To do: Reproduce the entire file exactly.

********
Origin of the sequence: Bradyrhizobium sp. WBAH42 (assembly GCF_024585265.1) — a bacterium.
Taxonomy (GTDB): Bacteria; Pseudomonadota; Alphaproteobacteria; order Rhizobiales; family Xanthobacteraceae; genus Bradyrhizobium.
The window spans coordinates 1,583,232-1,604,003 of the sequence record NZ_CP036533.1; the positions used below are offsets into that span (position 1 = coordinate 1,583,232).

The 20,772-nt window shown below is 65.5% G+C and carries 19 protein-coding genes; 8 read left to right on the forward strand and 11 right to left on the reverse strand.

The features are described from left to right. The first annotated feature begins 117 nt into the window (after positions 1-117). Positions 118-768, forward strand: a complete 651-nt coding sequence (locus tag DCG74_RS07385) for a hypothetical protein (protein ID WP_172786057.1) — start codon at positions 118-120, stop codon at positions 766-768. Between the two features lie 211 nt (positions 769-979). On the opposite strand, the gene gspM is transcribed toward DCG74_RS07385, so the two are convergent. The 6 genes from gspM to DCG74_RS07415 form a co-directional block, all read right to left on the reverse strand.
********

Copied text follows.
Origin of the sequence: Bradyrhizobium sp. WBAH42 (assembly GCF_024585265.1) — a bacterium.
Taxonomy (GTDB): Bacteria; Pseudomonadota; Alphaproteobacteria; order Rhizobiales; family Xanthobacteraceae; genus Bradyrhizobium.
The window spans coordinates 1,583,232-1,604,003 of the sequence record NZ_CP036533.1; the positions used below are offsets into that span (position 1 = coordinate 1,583,232).

The 20,772-nt window shown below is 65.5% G+C and carries 19 protein-coding genes; 8 read left to right on the forward strand and 11 right to left on the reverse strand.

The features are described from left to right. The first annotated feature begins 117 nt into the window (after positions 1-117). Positions 118-768, forward strand: a complete 651-nt coding sequence (locus tag DCG74_RS07385) for a hypothetical protein (protein ID WP_172786057.1) — start codon at positions 118-120, stop codon at positions 766-768. Between the two features lie 211 nt (positions 769-979). On the opposite strand, the gene gspM is transcribed toward DCG74_RS07385, so the two are convergent. The 6 genes from gspM to DCG74_RS07415 form a co-directional block, all read right to left on the reverse strand.